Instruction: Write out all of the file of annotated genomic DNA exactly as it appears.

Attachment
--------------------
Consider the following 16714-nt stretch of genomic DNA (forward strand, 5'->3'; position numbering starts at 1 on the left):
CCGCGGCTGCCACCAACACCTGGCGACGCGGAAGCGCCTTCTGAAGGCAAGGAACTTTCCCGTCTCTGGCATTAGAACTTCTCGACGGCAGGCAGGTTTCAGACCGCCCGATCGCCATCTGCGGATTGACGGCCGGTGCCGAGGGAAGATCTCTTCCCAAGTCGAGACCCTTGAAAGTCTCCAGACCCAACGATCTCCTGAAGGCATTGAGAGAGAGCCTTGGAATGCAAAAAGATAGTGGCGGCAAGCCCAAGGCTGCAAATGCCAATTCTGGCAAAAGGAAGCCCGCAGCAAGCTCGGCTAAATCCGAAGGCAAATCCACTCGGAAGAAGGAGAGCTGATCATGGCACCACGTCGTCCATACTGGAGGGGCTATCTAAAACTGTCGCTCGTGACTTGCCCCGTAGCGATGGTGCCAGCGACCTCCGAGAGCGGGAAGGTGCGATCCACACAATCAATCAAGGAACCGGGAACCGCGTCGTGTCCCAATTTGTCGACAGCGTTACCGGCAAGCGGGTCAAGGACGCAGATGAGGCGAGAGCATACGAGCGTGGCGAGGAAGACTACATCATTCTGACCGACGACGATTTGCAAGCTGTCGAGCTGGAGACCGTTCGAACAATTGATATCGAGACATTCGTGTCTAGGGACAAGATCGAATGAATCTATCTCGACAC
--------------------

Consider the following 16714-nt stretch of genomic DNA (forward strand, 5'->3'; position numbering starts at 1 on the left):
CCGCGGCTGCCACCAACACCTGGCGACGCGGAAGCGCCTTCTGAAGGCAAGGAACTTTCCCGTCTCTGGCATTAGAACTTCTCGACGGCAGGCAGGTTTCAGACCGCCCGATCGCCATCTGCGGATTGACGGCCGGTGCCGAGGGAAGATCTCTTCCCAAGTCGAGACCCTTGAAAGTCTCCAGACCCAACGATCTCCTGAAGGCATTGAGAGAGAGCCTTGGAATGCAAAAAGATAGTGGCGGCAAGCCCAAGGCTGCAAATGCCAATTCTGGCAAAAGGAAGCCCGCAGCAAGCTCGGCTAAATCCGAAGGCAAATCCACTCGGAAGAAGGAGAGCTGATCATGGCACCACGTCGTCCATACTGGAGGGGCTATCTAAAACTGTCGCTCGTGACTTGCCCCGTAGCGATGGTGCCAGCGACCTCCGAGAGCGGGAAGGTGCGATCCACACAATCAATCAAGGAACCGGGAACCGCGTCGTGTCCCAATTTGTCGACAGCGTTACCGGCAAGCGGGTCAAGGACGCAGATGAGGCGAGAGCATACGAGCGTGGCGAGGAAGACTACATCATTCTGACCGACGACGATTTGCAAGCTGTCGAGCTGGAGACCGTTCGAACAATTGATATCGAGACATTCGTGTCTAGGGACAAGATCGAATGAATCTATCTCGACAC